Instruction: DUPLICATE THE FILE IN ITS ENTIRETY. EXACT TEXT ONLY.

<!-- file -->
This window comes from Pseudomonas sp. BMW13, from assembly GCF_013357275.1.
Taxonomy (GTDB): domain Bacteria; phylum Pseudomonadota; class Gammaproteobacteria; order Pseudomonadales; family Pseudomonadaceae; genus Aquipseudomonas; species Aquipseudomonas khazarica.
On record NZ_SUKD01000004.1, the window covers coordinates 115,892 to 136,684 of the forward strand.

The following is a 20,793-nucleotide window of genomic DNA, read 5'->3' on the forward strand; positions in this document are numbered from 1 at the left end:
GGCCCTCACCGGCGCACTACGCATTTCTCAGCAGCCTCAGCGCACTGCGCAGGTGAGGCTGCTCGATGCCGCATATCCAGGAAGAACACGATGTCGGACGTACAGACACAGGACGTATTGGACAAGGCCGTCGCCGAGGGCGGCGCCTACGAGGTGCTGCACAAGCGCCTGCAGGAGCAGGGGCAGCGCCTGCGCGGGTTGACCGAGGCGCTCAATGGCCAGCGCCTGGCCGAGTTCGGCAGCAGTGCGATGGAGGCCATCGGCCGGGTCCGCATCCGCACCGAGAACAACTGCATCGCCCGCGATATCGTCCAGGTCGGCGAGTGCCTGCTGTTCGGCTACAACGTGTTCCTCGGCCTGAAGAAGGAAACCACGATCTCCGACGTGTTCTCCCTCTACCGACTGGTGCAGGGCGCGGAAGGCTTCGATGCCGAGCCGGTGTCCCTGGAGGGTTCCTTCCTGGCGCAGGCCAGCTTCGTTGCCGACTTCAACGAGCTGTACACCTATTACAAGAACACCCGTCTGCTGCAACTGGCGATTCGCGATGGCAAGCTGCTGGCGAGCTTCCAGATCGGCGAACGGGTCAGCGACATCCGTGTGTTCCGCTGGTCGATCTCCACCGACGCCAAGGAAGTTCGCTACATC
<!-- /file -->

This window comes from Pseudomonas sp. BMW13, from assembly GCF_013357275.1.
Taxonomy (GTDB): domain Bacteria; phylum Pseudomonadota; class Gammaproteobacteria; order Pseudomonadales; family Pseudomonadaceae; genus Aquipseudomonas; species Aquipseudomonas khazarica.
On record NZ_SUKD01000004.1, the window covers coordinates 115,892 to 136,684 of the forward strand.

The following is a 20,793-nucleotide window of genomic DNA, read 5'->3' on the forward strand; positions in this document are numbered from 1 at the left end:
GGCCCTCACCGGCGCACTACGCATTTCTCAGCAGCCTCAGCGCACTGCGCAGGTGAGGCTGCTCGATGCCGCATATCCAGGAAGAACACGATGTCGGACGTACAGACACAGGACGTATTGGACAAGGCCGTCGCCGAGGGCGGCGCCTACGAGGTGCTGCACAAGCGCCTGCAGGAGCAGGGGCAGCGCCTGCGCGGGTTGACCGAGGCGCTCAATGGCCAGCGCCTGGCCGAGTTCGGCAGCAGTGCGATGGAGGCCATCGGCCGGGTCCGCATCCGCACCGAGAACAACTGCATCGCCCGCGATATCGTCCAGGTCGGCGAGTGCCTGCTGTTCGGCTACAACGTGTTCCTCGGCCTGAAGAAGGAAACCACGATCTCCGACGTGTTCTCCCTCTACCGACTGGTGCAGGGCGCGGAAGGCTTCGATGCCGAGCCGGTGTCCCTGGAGGGTTCCTTCCTGGCGCAGGCCAGCTTCGTTGCCGACTTCAACGAGCTGTACACCTATTACAAGAACACCCGTCTGCTGCAACTGGCGATTCGCGATGGCAAGCTGCTGGCGAGCTTCCAGATCGGCGAACGGGTCAGCGACATCCGTGTGTTCCGCTGGTCGATCTCCACCGACGCCAAGGAAGTTCGCTACATC